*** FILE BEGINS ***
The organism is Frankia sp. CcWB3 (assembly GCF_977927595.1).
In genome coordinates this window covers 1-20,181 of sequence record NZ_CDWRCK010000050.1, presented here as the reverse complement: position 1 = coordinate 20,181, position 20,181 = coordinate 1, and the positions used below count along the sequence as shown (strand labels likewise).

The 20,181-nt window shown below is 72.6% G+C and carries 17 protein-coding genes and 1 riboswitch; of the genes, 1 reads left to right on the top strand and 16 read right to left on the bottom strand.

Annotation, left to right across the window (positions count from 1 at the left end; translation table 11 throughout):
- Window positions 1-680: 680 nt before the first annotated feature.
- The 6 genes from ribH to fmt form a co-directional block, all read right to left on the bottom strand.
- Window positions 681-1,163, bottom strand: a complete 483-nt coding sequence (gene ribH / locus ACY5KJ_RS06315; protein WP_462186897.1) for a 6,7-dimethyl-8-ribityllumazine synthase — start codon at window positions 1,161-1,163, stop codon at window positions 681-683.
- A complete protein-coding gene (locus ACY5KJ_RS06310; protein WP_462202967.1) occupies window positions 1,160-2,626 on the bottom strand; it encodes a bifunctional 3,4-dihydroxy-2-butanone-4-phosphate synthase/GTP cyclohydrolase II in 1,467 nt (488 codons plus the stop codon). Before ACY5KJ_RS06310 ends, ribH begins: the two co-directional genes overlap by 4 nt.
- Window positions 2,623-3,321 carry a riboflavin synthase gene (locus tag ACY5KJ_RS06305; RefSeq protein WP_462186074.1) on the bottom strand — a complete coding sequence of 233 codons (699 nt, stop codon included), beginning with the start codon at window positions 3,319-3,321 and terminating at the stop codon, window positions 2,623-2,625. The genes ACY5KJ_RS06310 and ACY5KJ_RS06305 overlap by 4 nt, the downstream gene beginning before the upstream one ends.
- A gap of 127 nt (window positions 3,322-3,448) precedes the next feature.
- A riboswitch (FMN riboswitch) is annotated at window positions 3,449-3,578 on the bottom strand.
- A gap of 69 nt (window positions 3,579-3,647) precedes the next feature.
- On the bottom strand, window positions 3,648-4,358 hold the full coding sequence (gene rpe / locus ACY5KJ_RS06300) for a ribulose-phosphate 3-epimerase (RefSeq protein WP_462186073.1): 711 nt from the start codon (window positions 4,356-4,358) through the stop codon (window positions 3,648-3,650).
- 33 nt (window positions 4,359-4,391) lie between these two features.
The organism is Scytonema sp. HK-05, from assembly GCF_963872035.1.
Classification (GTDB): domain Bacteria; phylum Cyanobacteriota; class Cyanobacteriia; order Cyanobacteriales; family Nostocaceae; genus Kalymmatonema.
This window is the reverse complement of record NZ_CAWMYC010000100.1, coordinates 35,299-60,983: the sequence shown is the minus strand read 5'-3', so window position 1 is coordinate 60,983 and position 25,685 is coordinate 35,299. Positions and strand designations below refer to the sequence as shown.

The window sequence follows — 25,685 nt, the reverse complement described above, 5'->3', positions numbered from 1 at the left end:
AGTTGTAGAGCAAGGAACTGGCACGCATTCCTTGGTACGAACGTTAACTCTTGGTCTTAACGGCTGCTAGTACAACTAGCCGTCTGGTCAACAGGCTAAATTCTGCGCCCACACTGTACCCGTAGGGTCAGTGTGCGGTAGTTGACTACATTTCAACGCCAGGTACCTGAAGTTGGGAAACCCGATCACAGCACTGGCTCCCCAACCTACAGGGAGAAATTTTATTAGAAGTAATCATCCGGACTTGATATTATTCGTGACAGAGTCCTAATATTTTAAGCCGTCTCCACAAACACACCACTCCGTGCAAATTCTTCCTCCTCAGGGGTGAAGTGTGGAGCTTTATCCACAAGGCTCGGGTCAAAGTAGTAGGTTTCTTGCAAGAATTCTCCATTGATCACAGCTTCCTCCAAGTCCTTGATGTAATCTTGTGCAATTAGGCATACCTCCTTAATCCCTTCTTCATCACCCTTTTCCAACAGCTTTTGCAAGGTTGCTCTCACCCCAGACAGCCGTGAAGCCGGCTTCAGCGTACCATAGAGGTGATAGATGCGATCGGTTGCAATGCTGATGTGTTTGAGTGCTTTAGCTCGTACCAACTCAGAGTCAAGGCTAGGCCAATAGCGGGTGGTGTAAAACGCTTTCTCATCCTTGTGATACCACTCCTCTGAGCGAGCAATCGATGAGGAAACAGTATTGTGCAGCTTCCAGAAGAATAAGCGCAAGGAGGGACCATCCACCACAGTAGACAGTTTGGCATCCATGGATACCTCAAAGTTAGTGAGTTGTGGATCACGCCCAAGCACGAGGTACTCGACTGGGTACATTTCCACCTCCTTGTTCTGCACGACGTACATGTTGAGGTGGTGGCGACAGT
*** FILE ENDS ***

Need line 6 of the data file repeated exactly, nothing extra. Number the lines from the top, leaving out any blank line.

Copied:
- The 6 genes from ribH to fmt form a co-directional block, all read right to left on the bottom strand.